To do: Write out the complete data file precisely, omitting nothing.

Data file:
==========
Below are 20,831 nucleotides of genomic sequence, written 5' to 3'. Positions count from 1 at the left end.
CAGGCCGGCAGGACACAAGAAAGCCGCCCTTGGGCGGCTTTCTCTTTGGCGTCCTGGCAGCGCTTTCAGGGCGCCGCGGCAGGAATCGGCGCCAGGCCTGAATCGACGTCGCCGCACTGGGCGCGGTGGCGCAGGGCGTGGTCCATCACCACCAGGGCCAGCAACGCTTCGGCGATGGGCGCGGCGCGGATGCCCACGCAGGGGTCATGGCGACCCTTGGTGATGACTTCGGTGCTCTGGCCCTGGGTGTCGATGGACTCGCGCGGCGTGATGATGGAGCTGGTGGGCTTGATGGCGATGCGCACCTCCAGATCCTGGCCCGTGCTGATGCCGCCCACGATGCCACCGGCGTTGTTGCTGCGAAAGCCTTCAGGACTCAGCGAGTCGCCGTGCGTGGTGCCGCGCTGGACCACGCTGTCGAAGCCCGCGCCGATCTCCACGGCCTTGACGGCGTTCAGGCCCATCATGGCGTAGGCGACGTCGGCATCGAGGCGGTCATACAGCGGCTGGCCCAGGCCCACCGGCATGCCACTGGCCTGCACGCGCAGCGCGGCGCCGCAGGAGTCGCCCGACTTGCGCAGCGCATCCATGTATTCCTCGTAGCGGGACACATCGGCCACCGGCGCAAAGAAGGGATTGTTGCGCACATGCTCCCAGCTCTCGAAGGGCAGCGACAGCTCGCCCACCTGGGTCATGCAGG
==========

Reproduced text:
Below are 20,831 nucleotides of genomic sequence, written 5' to 3'. Positions count from 1 at the left end.
CAGGCCGGCAGGACACAAGAAAGCCGCCCTTGGGCGGCTTTCTCTTTGGCGTCCTGGCAGCGCTTTCAGGGCGCCGCGGCAGGAATCGGCGCCAGGCCTGAATCGACGTCGCCGCACTGGGCGCGGTGGCGCAGGGCGTGGTCCATCACCACCAGGGCCAGCAACGCTTCGGCGATGGGCGCGGCGCGGATGCCCACGCAGGGGTCATGGCGACCCTTGGTGATGACTTCGGTGCTCTGGCCCTGGGTGTCGATGGACTCGCGCGGCGTGATGATGGAGCTGGTGGGCTTGATGGCGATGCGCACCTCCAGATCCTGGCCCGTGCTGATGCCGCCCACGATGCCACCGGCGTTGTTGCTGCGAAAGCCTTCAGGACTCAGCGAGTCGCCGTGCGTGGTGCCGCGCTGGACCACGCTGTCGAAGCCCGCGCCGATCTCCACGGCCTTGACGGCGTTCAGGCCCATCATGGCGTAGGCGACGTCGGCATCGAGGCGGTCATACAGCGGCTGGCCCAGGCCCACCGGCATGCCACTGGCCTGCACGCGCAGCGCGGCGCCGCAGGAGTCGCCCGACTTGCGCAGCGCATCCATGTATTCCTCGTAGCGGGACACATCGGCCACCGGCGCAAAGAAGGGATTGTTGCGCACATGCTCCCAGCTCTCGAAGGGCAGCGACAGCTCGCCCACCTGGGTCATGCAGG